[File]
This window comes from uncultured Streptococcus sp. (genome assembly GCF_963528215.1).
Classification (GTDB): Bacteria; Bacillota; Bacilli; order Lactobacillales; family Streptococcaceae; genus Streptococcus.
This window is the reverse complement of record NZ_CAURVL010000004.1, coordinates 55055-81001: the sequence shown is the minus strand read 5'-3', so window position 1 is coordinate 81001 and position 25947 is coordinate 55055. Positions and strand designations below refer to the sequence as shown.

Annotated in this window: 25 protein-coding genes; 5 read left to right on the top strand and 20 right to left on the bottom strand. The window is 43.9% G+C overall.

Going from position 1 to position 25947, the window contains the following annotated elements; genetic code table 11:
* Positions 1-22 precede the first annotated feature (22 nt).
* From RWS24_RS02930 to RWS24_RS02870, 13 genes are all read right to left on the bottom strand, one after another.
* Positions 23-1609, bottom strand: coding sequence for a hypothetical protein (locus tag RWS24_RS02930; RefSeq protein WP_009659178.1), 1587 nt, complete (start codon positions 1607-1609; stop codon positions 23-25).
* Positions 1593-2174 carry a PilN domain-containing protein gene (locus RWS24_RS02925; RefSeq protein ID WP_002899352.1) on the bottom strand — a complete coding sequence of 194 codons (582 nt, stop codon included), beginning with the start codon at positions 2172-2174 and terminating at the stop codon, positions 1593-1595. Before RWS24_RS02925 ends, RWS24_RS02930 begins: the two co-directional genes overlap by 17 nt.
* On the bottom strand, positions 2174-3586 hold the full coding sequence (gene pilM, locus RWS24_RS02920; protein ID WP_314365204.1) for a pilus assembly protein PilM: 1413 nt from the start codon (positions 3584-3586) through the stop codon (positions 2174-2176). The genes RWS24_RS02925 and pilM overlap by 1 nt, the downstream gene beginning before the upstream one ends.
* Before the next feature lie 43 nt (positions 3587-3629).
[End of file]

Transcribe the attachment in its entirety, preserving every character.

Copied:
This window comes from uncultured Streptococcus sp. (genome assembly GCF_963528215.1).
Classification (GTDB): Bacteria; Bacillota; Bacilli; order Lactobacillales; family Streptococcaceae; genus Streptococcus.
This window is the reverse complement of record NZ_CAURVL010000004.1, coordinates 55055-81001: the sequence shown is the minus strand read 5'-3', so window position 1 is coordinate 81001 and position 25947 is coordinate 55055. Positions and strand designations below refer to the sequence as shown.

Annotated in this window: 25 protein-coding genes; 5 read left to right on the top strand and 20 right to left on the bottom strand. The window is 43.9% G+C overall.

Going from position 1 to position 25947, the window contains the following annotated elements; genetic code table 11:
* Positions 1-22 precede the first annotated feature (22 nt).
* From RWS24_RS02930 to RWS24_RS02870, 13 genes are all read right to left on the bottom strand, one after another.
* Positions 23-1609, bottom strand: coding sequence for a hypothetical protein (locus tag RWS24_RS02930; RefSeq protein WP_009659178.1), 1587 nt, complete (start codon positions 1607-1609; stop codon positions 23-25).
* Positions 1593-2174 carry a PilN domain-containing protein gene (locus RWS24_RS02925; RefSeq protein ID WP_002899352.1) on the bottom strand — a complete coding sequence of 194 codons (582 nt, stop codon included), beginning with the start codon at positions 2172-2174 and terminating at the stop codon, positions 1593-1595. Before RWS24_RS02925 ends, RWS24_RS02930 begins: the two co-directional genes overlap by 17 nt.
* On the bottom strand, positions 2174-3586 hold the full coding sequence (gene pilM, locus RWS24_RS02920; protein ID WP_314365204.1) for a pilus assembly protein PilM: 1413 nt from the start codon (positions 3584-3586) through the stop codon (positions 2174-2176). The genes RWS24_RS02925 and pilM overlap by 1 nt, the downstream gene beginning before the upstream one ends.
* Before the next feature lie 43 nt (positions 3587-3629).